Tag Archives: Jason Kotarski

Keep The Faith – Fidelitas review

Fidelitas Box

Collaborations can be great. Two incredible minds coming together, working alongside each other to create something truly wonderful… it’s a thing of beauty to behold. Of course, some team-ups can be utterly wretched (Paula Abdul and MC Scat Kat, take a bow) but generally two heads are better than one. Oddly, multiple designers on a single game isn’t something that happens that often, but some great titles have been borne of teamwork; Wolfgang Kramer and Michael Kiesling have been an award winning pair several times with games like Tikal and Asara, for example.

A fresh new collaboration now seeks your support, with two great current designers now coming together to create something that is both small and special. Jason Kotarski (creator of The Great Heartland Hauling Company and FrogFlip) and Philip duBarry (the man behind Revolution and some of AEG’s Tempest series) have joined forces to make the card game Fidelitas, and a lovely little thing it is too.

In a town, far, far away, the citizens live an unhappy life of being downtrodden by the local elite. There is only one thing to do – rise against them! However, it would seem that all of those capable of doing so got too drunk and can’t remember quite what they’re supposed to do… and this is where you and your fellow players step in. Ladies and gents, it’s time to incite some good old-fashioned revolution. Grab your pitchforks and flaming torch!

Actually, that’s not a good idea – the nobility’s guards would have you chopped into pieces in moments. What you need to be is sneaky. Whisper a few words into the ears of the right people. Get your most powerful allies into the right places and, once the word is given, a concerted attack can begin! Unfortunately, there can only be one leader (a bit like in Highlander) so everyone is trying to manipulate the same people in this terrified town; you’ve just got to make sure that it’s you.

On the table at the start of play sits a line of cards representing the town itself, four of which have two locations that are particularly prized by a certain guild. The Tavern, sat in the middle of the line, is a special place that’s beloved by all (surprise!) and  has its own ability which we’ll cover shortly. Meanwhile, the two end cards also point to other locations, the harbour and the castle. It’s these places where we’ll make our stand!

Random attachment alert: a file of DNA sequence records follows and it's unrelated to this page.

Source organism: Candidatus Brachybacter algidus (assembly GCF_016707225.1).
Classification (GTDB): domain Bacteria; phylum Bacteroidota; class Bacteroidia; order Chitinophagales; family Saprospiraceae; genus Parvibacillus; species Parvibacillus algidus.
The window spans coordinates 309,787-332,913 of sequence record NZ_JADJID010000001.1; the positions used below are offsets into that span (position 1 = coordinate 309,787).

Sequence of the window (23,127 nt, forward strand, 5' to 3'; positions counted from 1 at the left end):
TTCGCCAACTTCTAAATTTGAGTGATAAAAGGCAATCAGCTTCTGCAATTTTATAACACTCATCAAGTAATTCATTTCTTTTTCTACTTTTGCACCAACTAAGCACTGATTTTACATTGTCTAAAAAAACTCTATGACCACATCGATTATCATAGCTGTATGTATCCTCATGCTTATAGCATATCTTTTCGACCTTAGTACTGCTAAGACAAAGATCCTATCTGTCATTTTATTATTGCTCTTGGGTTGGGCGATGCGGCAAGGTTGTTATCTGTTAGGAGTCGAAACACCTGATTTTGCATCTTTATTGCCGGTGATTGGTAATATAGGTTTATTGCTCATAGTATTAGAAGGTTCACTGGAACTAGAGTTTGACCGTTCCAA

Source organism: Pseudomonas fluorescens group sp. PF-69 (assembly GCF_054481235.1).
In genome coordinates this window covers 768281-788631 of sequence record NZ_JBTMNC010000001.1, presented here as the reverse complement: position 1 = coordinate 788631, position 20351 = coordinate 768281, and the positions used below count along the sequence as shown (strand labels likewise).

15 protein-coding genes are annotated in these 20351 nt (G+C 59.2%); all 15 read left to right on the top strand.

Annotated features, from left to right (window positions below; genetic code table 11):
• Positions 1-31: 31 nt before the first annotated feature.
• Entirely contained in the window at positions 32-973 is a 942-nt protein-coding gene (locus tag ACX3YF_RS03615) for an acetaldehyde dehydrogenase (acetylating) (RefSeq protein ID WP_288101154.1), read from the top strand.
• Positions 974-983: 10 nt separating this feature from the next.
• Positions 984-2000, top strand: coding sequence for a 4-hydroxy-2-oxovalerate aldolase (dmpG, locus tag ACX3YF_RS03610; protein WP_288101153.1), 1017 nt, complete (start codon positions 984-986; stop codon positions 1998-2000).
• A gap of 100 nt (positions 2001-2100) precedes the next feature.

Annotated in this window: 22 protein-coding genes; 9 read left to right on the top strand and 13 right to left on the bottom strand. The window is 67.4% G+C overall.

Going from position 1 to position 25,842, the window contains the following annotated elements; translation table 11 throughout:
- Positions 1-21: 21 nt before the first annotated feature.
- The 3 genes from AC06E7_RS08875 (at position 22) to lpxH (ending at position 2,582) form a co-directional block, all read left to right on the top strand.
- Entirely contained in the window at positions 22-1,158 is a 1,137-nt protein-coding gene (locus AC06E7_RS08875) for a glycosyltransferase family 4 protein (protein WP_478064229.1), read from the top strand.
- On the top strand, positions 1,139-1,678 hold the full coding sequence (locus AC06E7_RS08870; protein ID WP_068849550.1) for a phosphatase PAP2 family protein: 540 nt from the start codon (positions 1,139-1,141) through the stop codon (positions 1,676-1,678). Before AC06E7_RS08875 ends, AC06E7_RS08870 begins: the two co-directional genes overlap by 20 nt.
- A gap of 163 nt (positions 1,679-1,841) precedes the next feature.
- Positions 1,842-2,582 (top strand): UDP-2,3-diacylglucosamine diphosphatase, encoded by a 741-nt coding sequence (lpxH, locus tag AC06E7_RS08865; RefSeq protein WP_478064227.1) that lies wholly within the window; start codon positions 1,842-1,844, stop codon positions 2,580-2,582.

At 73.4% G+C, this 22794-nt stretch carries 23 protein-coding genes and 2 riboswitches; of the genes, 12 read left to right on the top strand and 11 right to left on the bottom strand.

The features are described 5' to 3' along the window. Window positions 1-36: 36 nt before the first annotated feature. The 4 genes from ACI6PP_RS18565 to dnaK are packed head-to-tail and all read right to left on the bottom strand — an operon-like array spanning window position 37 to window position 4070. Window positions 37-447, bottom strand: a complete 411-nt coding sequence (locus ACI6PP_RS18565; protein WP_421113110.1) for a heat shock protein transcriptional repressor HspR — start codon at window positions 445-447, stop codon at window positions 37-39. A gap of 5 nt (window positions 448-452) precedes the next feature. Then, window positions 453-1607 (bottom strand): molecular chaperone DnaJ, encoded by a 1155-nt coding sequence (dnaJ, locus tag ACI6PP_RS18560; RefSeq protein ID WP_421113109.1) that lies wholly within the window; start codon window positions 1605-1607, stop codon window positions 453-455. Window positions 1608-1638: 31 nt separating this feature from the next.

Cards are divided into two types: Missio and Virtus. Missio are your secret missions, the cards that tell you what type of people you need to be moving and where they need to end up. Meet the necessary requirements and you’ll score the points shown at the bottom of the card. Score a set amount of points (6 with four players, though you can aim for more for a longer game) and you are seen as the voice of the rebellion and win the game! Truly, you are the Mockingjay.

Or you will be if the people actually listen to you. The Virtus cards are where they are all to be found, and each person will have their own ability that needs to be taken into consideration. Each turn, you can play someone to one of the two locations of their own guild, then follow the instructions written on their card to start moving other people around the town. The previously mentioned Tavern has no guild affiliation, so instead a player must discard a Missio card when someone is sent there. Also, instead of having two differently named locations, the Tavern is just one big place – however, you must consider which side of the bar to sit, as it were. Where you are in this wicked little town is VERY important.

When you’ve played your Virtus card and done the ability upon it, you may turn in a Missio card for points (assuming that the requirements have been met. This may be gathering a certain amount of characters at a named location, or get guild pairs (ie: two people from the game guild) into a number of places. If the target has been met, you flip the card up and declare your total score, draw back up to two Missios and pass play to the person on your left. And the game is as simple as that – play a card, follow the instructions, score points (hopefully) and move on!

If there’s one word I can use to describe Fidelitas, it’s clean. Having played a fair few rounds of it now, I’ve noticed just how well put together the game is and also seen the influence of both Jason and Philip in there too. Fidelitas is a beautifully balanced game where any mistake that’s made is down to you – the position of certain characters may open up the opportunity for other players to complete their own missions, but through multiple games you’ll learn how to not get yourself into that kind of tangle. I’ve had several incredibly satisfying moments playing a Baker card allowing me to move any two cards to new locations, doing so, then swiftly scoring a Missio while simultaneously ruining the best laid plans of the other players. You’ll hear a lot of muttering under breath when a copy of Fidelitas hits your table.